Graded on a Curve: New in Stores, November 2016

Part two of the TVD Record Store Club’s look at the reissued wax presently in stores for November, 2016. Part one is here.

REISSUE PICK: Jungle Brothers, Done by the Forces of Nature (Get On Down) Jazzed by We Got It from Here…? Jonesing for more in the same vein? If so, then check out the 2LP reissue of this ’89 classic from Tribe’s contemporaries. To be accurate, Mike Gee, Africa Baby Bam, and DJ Sammy B slightly preceded their cohorts in the Native Tongues collective, blazing a trail without reaping the immediate recognition; instead, they’ve been the next step for those knocked out by 3 Feet High or People’s Instinctive Travels. Through uplift and inclusion, this sharp album’s immaculate flow has only improved with age. A

REISSUE RUNNER-UP: Waylon Jennings, Dreaming My Dreams (Fat Possum) That Jennings’ 22nd album (in a decade!) is arguably the best he ever cut inspires pause, for that’s hardly ever how it works. Ultimately, the fact reflects newfound artistic freedom through a fresh RCA deal, and the byproduct is subdued but rich with positives; tributes to Hank and Bob Wills (the latter recorded live in Austin), production (by Jennings and Jack Clement) that disdains overdubs, and an utterly non-dated atmosphere. The man is in superb voice (of course he is), and the material consistently delivers. A

Las Kellies, Friends and Lovers (Fire) The fifth studio album (and third for Fire) from this Argentinian grrl group (herein composed of Silvina and Cecilia Kelly) is impressively varied, its contents inhabiting the post-punk end of the spectrum; there’s the soul liberation through body movement of “Sugar Beat,” the reggae-infused “Tied to a Chain,” the riffy VU-update “Make it Real,” the new wavy “I’m on Fire,” the indie poppish “Summer Breeze,” and up-tempo rocker “I Don’t Care.” And that’s just the first six cuts; the LP’s second half tightens the focus. “Sundays” is a late pop-tinged highlight. A-

Lungfish, Rainbows from Atoms (Dischord) From the perch of hindsight some have painted this as a formative work, but at the time this third LP connected as a major stride forward. Sure, the Baltimore group’s roots in ’80s post-HC emo are still very much in evidence (“Mother Made Me,” “Open House,” “Seek Sound Shelter”), but Daniel Higgs’ poetic sensibility was beginning to cohere (“Fresh Air Cure” and especially “Creation Story”) and the cyclical-drone-roar was rapidly evolving as well (“Instrument,” “8.21.2116,” “You Might Ask Me What,” closer “Seek Sound Shelter” again). A minor classic. A-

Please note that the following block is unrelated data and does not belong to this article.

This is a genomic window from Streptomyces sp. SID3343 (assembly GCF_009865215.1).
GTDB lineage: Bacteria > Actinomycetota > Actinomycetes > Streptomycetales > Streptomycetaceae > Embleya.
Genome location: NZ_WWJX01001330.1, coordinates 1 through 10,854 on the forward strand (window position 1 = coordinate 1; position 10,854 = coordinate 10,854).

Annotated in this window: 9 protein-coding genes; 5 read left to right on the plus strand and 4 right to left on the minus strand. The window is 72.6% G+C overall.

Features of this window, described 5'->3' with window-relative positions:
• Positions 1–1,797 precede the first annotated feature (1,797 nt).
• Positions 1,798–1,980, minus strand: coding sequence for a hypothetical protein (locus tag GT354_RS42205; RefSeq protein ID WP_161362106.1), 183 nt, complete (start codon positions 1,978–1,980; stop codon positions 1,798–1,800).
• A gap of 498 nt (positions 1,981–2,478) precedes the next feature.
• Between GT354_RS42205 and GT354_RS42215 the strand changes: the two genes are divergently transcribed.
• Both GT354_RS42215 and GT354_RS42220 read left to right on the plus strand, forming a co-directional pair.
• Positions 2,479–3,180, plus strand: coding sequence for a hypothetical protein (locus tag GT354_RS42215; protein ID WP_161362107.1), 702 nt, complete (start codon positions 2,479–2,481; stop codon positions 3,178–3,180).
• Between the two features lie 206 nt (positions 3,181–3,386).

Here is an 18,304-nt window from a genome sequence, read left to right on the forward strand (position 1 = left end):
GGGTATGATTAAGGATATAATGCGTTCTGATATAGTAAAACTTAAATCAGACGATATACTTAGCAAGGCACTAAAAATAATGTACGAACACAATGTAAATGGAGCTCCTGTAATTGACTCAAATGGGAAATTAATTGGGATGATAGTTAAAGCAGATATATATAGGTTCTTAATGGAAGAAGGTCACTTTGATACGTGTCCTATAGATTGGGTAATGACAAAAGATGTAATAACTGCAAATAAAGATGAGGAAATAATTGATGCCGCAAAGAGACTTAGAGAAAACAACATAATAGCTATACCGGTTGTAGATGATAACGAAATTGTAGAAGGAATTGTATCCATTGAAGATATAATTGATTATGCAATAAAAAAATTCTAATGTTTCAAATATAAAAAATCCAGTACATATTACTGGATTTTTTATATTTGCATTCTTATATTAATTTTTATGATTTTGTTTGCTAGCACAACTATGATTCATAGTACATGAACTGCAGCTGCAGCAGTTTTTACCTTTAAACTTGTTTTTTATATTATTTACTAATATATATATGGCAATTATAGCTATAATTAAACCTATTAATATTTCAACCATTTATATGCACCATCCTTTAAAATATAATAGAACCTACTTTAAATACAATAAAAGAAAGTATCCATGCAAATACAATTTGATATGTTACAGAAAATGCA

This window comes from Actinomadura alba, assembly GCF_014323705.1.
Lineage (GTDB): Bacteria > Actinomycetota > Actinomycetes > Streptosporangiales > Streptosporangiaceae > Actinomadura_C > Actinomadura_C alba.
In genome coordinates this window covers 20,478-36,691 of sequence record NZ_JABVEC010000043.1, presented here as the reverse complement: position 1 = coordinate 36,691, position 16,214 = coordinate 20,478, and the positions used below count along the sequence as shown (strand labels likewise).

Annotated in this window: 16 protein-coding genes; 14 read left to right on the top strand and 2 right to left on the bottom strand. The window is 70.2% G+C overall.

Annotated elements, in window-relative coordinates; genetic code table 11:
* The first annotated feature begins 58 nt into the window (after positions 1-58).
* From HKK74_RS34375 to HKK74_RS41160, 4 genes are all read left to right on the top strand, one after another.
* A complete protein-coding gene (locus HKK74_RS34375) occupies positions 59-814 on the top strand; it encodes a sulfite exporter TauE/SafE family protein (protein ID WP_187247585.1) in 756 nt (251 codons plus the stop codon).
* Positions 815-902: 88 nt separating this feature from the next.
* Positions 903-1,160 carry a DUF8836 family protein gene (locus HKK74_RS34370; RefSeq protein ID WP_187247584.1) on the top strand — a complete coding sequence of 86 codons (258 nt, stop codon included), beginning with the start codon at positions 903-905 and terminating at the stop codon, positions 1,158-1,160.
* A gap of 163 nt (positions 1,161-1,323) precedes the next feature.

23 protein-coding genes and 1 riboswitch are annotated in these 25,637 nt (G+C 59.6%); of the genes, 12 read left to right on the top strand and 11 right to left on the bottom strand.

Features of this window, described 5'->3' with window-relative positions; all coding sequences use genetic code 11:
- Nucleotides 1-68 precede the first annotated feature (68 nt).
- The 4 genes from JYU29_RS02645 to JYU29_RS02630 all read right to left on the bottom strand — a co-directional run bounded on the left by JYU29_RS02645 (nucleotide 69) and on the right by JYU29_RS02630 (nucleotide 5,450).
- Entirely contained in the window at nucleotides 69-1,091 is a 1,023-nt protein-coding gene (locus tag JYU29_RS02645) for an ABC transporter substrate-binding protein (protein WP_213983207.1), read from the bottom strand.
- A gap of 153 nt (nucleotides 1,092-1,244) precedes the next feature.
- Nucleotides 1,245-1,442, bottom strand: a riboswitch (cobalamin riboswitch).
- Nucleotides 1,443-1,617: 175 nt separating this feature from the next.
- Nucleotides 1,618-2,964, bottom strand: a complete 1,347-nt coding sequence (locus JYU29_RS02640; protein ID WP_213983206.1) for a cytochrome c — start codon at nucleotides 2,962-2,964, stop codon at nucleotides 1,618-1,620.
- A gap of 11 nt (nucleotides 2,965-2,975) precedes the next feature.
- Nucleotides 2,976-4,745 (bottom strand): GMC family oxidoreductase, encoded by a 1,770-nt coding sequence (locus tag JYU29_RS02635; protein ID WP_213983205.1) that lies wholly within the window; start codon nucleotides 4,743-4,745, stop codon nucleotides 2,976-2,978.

Harvey Mandel, Snake Pit (Tompkins Square) Guitarist Mandel contributed to a handful of classics (like Charlie Musselwhite’s debut) but he’s also taken part in some iffy sonic situations, so I approached his first widely distributed album in two decades with a certain amount of trepidation. Recorded over two days at Berkeley, CA’s Fantasy studios with a solid band (all Ryley Walker alumni), like a percentage of Mandel’s prior output (e.g. Baby Batter) this is all-instrumental blues-rock; the fusion-y use of keyboards/ strings inspires a personal tug-of-war between pleasure and ambivalence. B

Thelonious Monk, Monk’s Music (Doxy) I’ve yet to encounter a Monk release that’s not worth having around, but this one’s special. Not as great as the Blue Note Genius sets, this Riverside LP finds Sphere in stellar form, his playing on “Well, You Needn’t” (after a horns-only intro of William H. Monk’s “Abide with Me”) worth the price alone. The band is top flight, with Gigi Gryce on alto, John Coltrane and Coleman Hawkins on tenor, the severely overlooked Ray Copeland on trumpet, Wilber Ware on bass, and Art Blakey on drums. Not as great as the earlier Brilliant Corners with Sonny Rollins, but still essential. A+

Thelonious Monk and Gerry Mulligan, Mulligan Meets Monk (Doxy) ‘Twas once described to me as a mismatch, referring both to Monk as iconoclast-visionary vs. Mulligan’s West Coast Cool pigeonhole, and to an enduring giant contrasting with a guy whose importance as composer and bandleader was subsequently partially clouded by history. What’s here is a rewarding quartet date utilizing Monk’s rhythm section of the time (Wilber Ware bass, Shadow Wilson drums) diving into four of the pianist’s tunes and one by the baritone saxophonist, with the pair in good (if loose) instrumental voice. A-

Mood Tattooed, Hush Tarantula (Blankstairs) The second full-length from guitarist-vocalist-sonic manipulator Hagan Knauth travels an indie-psych-folk-electronica path. It’s certainly post-Animal Collective but with a distinct approach, Knauth focusing upon string pluck-strum while sprinkling in rainforest flute/ environmental sounds, songlike moments (mildly reminiscent of a sleepy indie-folk troubadour), and electronic gestures touching on looped tribalism, Steve Reich, and even The Books; the whole is less mind-blowing than this suggests. Nice mixed gender duet on closer “DMV Angel.” B+